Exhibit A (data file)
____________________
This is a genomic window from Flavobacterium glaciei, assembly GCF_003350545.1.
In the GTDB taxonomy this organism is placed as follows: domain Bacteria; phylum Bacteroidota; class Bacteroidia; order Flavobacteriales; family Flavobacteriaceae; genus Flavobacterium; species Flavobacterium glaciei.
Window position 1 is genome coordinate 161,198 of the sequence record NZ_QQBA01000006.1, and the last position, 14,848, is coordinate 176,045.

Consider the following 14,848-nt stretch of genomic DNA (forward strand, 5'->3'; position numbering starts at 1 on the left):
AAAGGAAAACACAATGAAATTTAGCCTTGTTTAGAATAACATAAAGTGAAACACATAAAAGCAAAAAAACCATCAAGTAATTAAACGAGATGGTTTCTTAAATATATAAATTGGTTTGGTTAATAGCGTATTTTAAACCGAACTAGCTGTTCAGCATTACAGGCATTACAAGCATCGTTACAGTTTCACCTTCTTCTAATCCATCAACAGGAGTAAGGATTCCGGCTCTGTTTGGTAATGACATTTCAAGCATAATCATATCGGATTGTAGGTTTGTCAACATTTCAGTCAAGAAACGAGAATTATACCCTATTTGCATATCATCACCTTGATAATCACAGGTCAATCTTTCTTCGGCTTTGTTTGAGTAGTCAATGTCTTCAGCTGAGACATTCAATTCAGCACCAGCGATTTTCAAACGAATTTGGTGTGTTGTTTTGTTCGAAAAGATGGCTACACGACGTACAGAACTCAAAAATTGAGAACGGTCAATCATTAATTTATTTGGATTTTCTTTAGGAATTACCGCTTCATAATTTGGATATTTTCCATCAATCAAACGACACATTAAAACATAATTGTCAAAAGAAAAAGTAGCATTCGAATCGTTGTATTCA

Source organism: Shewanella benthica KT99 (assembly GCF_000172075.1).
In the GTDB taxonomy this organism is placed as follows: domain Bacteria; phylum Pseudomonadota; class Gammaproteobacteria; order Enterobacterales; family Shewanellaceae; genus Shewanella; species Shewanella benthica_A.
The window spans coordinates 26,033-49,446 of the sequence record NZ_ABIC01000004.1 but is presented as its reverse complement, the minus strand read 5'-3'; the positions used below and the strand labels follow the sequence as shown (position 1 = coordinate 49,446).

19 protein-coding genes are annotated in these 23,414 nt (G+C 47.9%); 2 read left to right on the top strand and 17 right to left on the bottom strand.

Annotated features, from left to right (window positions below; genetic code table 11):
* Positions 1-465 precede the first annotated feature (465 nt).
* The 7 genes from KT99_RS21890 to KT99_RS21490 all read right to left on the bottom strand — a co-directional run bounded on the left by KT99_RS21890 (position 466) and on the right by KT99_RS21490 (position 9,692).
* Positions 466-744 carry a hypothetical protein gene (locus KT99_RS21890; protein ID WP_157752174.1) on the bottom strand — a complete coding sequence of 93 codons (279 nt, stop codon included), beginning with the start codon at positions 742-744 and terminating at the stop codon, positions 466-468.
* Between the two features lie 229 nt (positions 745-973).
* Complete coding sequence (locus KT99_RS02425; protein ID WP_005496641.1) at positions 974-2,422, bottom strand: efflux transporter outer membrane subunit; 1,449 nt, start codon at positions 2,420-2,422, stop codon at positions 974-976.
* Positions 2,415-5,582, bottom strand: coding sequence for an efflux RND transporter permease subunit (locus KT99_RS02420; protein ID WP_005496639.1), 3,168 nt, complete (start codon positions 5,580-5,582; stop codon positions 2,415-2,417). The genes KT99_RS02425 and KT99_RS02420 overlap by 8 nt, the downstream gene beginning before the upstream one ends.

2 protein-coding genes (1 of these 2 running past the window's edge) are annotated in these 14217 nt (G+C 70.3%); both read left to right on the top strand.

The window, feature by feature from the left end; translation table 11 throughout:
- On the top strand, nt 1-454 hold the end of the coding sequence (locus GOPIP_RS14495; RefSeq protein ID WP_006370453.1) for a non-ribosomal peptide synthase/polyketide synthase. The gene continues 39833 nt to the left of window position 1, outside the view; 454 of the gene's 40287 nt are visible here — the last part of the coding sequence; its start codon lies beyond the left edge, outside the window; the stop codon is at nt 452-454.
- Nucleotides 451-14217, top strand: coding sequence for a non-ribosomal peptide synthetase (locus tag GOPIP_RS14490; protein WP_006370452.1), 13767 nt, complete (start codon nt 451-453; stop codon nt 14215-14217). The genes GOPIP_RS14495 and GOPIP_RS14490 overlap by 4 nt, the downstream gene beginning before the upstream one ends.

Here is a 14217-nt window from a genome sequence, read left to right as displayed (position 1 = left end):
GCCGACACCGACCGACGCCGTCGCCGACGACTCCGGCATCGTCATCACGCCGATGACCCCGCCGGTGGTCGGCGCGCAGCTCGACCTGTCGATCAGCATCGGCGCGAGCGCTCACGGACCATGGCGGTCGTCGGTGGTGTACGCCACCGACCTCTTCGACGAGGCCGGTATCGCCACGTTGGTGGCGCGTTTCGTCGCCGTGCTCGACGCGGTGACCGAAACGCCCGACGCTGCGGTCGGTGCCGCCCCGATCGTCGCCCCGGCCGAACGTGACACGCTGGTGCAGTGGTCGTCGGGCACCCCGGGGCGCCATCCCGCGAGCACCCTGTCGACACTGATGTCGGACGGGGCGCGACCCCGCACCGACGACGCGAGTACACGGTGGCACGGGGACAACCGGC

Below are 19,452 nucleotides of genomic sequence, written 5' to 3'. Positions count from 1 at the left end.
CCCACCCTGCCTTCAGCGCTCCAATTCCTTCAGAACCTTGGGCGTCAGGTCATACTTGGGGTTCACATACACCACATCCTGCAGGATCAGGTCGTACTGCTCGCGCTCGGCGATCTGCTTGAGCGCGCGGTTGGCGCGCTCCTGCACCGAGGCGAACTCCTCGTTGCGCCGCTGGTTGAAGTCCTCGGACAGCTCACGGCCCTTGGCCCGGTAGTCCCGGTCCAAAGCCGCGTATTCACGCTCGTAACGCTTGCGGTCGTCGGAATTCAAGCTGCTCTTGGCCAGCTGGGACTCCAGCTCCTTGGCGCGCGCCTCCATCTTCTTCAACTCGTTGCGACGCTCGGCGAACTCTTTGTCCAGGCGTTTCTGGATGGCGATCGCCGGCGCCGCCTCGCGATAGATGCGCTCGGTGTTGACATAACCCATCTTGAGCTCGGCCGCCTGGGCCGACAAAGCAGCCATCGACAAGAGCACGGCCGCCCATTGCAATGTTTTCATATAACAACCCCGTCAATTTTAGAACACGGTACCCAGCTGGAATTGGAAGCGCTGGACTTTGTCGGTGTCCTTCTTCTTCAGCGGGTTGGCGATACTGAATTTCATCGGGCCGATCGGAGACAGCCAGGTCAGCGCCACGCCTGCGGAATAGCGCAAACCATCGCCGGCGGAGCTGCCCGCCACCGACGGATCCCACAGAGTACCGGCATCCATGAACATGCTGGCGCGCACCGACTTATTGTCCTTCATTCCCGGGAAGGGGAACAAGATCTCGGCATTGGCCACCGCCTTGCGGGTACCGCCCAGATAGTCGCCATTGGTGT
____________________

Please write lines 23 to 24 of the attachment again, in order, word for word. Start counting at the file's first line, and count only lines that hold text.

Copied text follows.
Below are 19,452 nucleotides of genomic sequence, written 5' to 3'. Positions count from 1 at the left end.
CCCACCCTGCCTTCAGCGCTCCAATTCCTTCAGAACCTTGGGCGTCAGGTCATACTTGGGGTTCACATACACCACATCCTGCAGGATCAGGTCGTACTGCTCGCGCTCGGCGATCTGCTTGAGCGCGCGGTTGGCGCGCTCCTGCACCGAGGCGAACTCCTCGTTGCGCCGCTGGTTGAAGTCCTCGGACAGCTCACGGCCCTTGGCCCGGTAGTCCCGGTCCAAAGCCGCGTATTCACGCTCGTAACGCTTGCGGTCGTCGGAATTCAAGCTGCTCTTGGCCAGCTGGGACTCCAGCTCCTTGGCGCGCGCCTCCATCTTCTTCAACTCGTTGCGACGCTCGGCGAACTCTTTGTCCAGGCGTTTCTGGATGGCGATCGCCGGCGCCGCCTCGCGATAGATGCGCTCGGTGTTGACATAACCCATCTTGAGCTCGGCCGCCTGGGCCGACAAAGCAGCCATCGACAAGAGCACGGCCGCCCATTGCAATGTTTTCATATAACAACCCCGTCAATTTTAGAACACGGTACCCAGCTGGAATTGGAAGCGCTGGACTTTGTCGGTGTCCTTCTTCTTCAGCGGGTTGGCGATACTGAATTTCATCGGGCCGATCGGAGACAGCCAGGTCAGCGCCACGCCTGCGGAATAGCGCAAACCATCGCCGGCGGAGCTGCCCGCCACCGACGGATCCCACAGAGTACCGGCATCCATGAACATGCTGGCGCGCACCGACTTATTGTCCTTCATTCCCGGGAAGGGGAACAAGATCTCGGCATTGGCCACCGCCTTGCGGGTACCGCCCAGATAGTCGCCATTGGTGT